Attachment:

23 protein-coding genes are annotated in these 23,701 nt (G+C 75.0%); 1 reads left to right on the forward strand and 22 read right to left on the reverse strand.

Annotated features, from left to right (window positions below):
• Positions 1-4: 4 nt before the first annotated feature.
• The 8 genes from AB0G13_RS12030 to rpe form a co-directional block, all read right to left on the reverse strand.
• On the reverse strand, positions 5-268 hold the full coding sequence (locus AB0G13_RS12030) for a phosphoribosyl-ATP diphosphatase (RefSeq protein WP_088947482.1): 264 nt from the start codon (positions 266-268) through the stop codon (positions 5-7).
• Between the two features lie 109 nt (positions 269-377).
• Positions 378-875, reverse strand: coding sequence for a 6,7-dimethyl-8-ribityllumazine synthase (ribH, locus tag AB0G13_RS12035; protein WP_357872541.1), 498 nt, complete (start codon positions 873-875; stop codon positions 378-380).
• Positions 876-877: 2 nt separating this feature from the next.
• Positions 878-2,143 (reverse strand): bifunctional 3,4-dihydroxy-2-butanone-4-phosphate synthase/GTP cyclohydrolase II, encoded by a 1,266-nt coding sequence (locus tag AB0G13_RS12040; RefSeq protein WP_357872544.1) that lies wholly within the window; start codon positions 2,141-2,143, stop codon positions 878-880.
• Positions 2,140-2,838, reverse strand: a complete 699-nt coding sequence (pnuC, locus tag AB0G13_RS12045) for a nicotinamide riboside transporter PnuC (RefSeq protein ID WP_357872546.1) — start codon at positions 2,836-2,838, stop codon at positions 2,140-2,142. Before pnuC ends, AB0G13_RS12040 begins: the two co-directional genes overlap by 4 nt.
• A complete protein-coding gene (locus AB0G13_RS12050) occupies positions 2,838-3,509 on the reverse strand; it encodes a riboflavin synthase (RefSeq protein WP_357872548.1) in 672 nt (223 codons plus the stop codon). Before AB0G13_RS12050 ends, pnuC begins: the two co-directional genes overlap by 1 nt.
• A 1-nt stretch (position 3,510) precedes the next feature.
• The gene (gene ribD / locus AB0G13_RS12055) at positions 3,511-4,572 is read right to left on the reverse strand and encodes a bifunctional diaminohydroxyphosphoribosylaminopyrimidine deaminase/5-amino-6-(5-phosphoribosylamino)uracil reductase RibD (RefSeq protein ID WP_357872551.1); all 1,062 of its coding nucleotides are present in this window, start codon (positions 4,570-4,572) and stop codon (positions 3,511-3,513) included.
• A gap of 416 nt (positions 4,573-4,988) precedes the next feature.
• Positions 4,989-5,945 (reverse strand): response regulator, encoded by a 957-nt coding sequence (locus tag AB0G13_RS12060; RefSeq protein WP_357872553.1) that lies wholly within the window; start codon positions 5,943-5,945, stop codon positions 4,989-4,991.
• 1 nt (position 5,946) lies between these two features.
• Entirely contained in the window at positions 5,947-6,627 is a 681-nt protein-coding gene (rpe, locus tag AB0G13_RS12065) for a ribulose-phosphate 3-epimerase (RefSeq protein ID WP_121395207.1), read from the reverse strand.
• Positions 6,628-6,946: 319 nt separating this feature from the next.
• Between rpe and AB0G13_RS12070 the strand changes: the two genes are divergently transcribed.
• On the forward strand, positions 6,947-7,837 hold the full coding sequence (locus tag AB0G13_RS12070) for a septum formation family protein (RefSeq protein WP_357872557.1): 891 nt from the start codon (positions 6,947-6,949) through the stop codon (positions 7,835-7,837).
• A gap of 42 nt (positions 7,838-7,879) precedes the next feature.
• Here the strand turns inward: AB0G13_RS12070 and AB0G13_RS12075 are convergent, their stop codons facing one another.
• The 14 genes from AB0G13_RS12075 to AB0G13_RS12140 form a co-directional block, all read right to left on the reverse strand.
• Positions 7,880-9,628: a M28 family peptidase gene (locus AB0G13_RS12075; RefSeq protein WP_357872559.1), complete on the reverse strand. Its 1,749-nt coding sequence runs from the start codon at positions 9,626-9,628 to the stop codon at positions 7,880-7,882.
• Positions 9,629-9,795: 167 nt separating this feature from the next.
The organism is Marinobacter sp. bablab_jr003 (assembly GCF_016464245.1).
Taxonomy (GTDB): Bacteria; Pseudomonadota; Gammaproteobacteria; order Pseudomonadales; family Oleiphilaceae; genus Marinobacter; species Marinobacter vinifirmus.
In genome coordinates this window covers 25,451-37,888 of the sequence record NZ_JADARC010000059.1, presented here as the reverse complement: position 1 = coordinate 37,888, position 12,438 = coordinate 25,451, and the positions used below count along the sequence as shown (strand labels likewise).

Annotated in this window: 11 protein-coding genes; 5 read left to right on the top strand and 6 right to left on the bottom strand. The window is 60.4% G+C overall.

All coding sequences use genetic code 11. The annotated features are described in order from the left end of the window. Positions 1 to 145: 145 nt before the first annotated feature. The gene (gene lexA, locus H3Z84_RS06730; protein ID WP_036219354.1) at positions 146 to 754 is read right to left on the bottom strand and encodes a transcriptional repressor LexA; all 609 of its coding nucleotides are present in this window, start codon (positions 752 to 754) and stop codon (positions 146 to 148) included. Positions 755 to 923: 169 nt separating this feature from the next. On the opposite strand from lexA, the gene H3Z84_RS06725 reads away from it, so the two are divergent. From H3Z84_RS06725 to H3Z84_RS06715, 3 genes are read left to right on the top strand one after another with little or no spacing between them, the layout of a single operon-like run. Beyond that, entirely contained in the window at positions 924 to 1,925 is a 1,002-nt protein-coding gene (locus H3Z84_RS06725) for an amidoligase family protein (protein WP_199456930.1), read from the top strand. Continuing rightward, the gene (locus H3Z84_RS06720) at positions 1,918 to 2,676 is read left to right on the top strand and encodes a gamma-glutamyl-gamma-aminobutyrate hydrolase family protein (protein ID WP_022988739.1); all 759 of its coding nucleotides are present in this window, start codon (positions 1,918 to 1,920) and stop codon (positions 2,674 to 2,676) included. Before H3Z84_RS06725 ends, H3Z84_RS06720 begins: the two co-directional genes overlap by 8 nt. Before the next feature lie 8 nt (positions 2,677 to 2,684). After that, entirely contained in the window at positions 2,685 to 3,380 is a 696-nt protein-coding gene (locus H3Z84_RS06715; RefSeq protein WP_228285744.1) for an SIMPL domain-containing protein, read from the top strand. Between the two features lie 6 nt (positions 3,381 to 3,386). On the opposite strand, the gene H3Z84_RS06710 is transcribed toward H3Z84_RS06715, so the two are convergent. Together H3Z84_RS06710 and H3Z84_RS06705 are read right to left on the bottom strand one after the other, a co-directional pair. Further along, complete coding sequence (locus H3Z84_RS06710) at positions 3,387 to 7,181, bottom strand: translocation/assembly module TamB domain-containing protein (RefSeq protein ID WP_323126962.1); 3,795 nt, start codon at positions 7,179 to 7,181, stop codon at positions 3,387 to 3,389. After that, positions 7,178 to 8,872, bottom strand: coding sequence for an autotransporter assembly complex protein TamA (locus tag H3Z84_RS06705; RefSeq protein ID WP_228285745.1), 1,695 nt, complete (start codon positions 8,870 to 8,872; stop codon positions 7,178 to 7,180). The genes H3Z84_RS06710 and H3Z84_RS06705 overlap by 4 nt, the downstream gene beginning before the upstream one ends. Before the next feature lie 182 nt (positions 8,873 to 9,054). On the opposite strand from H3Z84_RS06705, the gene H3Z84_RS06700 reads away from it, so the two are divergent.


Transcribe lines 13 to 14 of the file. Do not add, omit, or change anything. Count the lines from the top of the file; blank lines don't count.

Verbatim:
• The gene (gene ribD / locus AB0G13_RS12055) at positions 3,511-4,572 is read right to left on the reverse strand and encodes a bifunctional diaminohydroxyphosphoribosylaminopyrimidine deaminase/5-amino-6-(5-phosphoribosylamino)uracil reductase RibD (RefSeq protein ID WP_357872551.1); all 1,062 of its coding nucleotides are present in this window, start codon (positions 4,570-4,572) and stop codon (positions 3,511-3,513) included.
• A gap of 416 nt (positions 4,573-4,988) precedes the next feature.